Cold War Era

The story of the U-2 that took off from USS Ranger aircraft carrier and spied over French Polynesian nuclear test site at Mururoa atoll

Project Whale Tale and the U-2G

In the 1960s, U-2s could not reach certain remote targets because political difficulties prevented basing the aircraft in some foreign nations. The CIA and US Navy, therefore, studied the idea of launching U-2s from aircraft carriers.

Project Whale Tale fitted a few U-2s with arresting hooks at the rear of the fuselage. The hooks would snag cables strung across aircraft carrier decks and “capture” aircraft, bringing them to a quick stop.


To withstand rough carrier landings, Project Whale Tale U-2s were given stronger landing gear, and also wing spoilers to overcome the U-2’s tendency to glide instead of landing on the carrier deck. Aircraft thus modified were designated U-2G.

The first U-2 takeoff from a carrier took place on Aug. 5, 1963, from the USS Kitty Hawk, off San Diego, Calif. The first U-2 carrier landing occurred on March 2, 1964, aboard the USS Ranger.

The only operational use of the U-2 aircraft carrier operation concept

As told by Kevin Wright in his book We Were Never There Volume 2: CIA U-2 Asia and Worldwide Operations 1957-1974, little more than two months later in May 1964, the US Navy and the CIA conducted the only operational use of the U-2 carrier operation concept under the unclassified code name Fish Hawk.

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Det H commander Colonel William Gregory, was on board USS Ranger for the voyage, having selected personnel and much of the required equipment for the mission. The U-2s had quietly flown to Hickham AFB, Hawaii. Then the two U-2Gs (Art 348 and 362) flew out to join USS Ranger, piloted by Jim Barnes and Buster Edens. Arriving from Hawaii the two flew approaches and trapped landings onto USS Ranger to renew their carrier qualification. Their aircraft were equipped with the newly delivered 112B/Delta II and B cameras.

The aircraft had made radio silent arrival onto USS Ranger in an attempt to hide the operation. Even on the carrier, the two U-2s were kept in a secure area protected by Marines. Representatives from Eastman Kodak and NPIC were on board Ranger to process and assess the tracker camera imagery. The main mission film was to be returned to San Diego by A-3B Skywarrior as soon practicable.

The French Polynesian nuclear test site at Mururoa atoll

Their target was the newly constructed Polynesian nuclear test facility at Mururoa atoll in the Tuamotu archipelago. The French switched to the south Pacific after abandoning their original nuclear test site in Algeria.

U-2G N808X Carrier touchdown on Feb. 29, 1964. Modifications included fitting tail hook and nose bumper in case the aircraft nosed down on the deck after catching a wire.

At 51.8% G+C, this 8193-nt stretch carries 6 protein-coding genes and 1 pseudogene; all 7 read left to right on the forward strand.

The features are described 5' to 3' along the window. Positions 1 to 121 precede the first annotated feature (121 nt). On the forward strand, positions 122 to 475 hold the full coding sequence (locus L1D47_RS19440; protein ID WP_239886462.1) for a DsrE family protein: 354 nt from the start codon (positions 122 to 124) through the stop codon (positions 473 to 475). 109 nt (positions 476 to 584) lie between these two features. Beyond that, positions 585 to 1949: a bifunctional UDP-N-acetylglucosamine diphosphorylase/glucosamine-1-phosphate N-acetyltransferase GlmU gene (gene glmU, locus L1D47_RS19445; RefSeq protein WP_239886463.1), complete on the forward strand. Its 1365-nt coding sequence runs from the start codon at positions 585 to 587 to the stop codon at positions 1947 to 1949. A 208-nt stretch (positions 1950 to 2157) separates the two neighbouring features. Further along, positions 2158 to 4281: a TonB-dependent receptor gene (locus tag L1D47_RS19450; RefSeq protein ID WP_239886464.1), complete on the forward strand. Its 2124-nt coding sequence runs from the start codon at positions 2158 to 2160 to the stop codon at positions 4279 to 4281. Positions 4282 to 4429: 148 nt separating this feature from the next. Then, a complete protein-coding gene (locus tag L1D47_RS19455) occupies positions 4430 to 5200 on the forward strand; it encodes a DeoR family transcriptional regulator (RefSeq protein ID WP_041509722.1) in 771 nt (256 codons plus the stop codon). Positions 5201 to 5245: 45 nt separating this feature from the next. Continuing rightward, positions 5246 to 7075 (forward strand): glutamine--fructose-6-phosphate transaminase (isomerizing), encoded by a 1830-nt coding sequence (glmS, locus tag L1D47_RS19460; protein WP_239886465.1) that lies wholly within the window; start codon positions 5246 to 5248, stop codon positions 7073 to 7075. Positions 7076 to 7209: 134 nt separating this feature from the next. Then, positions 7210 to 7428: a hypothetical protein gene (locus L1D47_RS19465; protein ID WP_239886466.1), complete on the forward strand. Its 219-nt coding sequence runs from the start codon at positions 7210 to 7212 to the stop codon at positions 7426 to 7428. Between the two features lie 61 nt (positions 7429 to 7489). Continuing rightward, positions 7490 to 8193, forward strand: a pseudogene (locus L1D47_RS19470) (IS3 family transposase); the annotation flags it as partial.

US intelligence development agencies monitored the development of the French weapons programme. Following an announcement that Prime Minister Georges Pompidou would visit the site in July 1964, the CIA seized the opportunity to photograph the new facilities in the period before nuclear tests began.

The mission plan called for a single sortie, with the new 112B camera, and a small ELINT payload, with two backup flights in case of weather or technical issues. As USS Ranger approached 800 miles from the archipelago the aircraft was readied for the first flight. Two missions were planned. W224A flown by James Barnes on May 19, 1964 with Colonel Gregory recording W224A’s departure at precisely 0700L.

U-2 missions over French Polynesian nuclear test site

Ranger’s radar soon lost contact with him as Barnes climbed to 68,000ft. His task was to cover the primary objective on Mururoa, and several secondary targets, mostly other atolls including Hoa which became an advanced support base. No opposition was expected as Barnes broke the usual cardinal rule of aerial opposition photo-reconnaissance and passed over the main target area twice. He flew over other atolls before imaging the settlement at Papeete, then turned north-eastwards to rendezvous with USS Ranger. He began his let down 100 miles before reaching the carrier and landed straight on.

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The second mission, W234A, a repeat of the first, was flown on May 22 by Buster Edens. There had been significant cloud over some of the first mission’s target areas, but by combining both days imagery coverage of all the primary and secondary target areas was achieved.

After the completion of operations, USS Ranger headed to San Francisco. The U-2s departed as they arrived within range of land to touch down at NAS Almeda, then flying on to Edwards AFB.

U-2 crash during aircraft carrier landing practice

On Apr. 26, 1965 veteran CIA pilot Buster Edens died when his U-2G crashed at Edwards AFB. He was due to carry out carrier landing practice on the simulated deck constructed there. On his first approach, he was told to cut power and extend spoilers by the LSO. On touchdown, his left wing touched the runway and dragged along it for some 50ft. Edens applied power and got airborne again and was told to gain altitude and check his aircraft. Just two miles from the control tower he appeared to enter a low-level spin and hit the ground.

We Were Never There Volume 2: CIA U-2 Asia and Worldwide Operations 1957-1974, is published by Helion & Company and is available to order here.

U-2G N315X being moved above deck on USS Kitty Hawk.

Photo credit: CIA, U.S. Air Force and U.S. Navy

Dario Leone

Dario Leone is an aviation, defense and military writer. He is the Founder and Editor of “The Aviation Geek Club” one of the world’s most read military aviation blogs. His writing has appeared in The National Interest and other news media. He has reported from Europe and flown Super Puma and Cougar helicopters with the Swiss Air Force.

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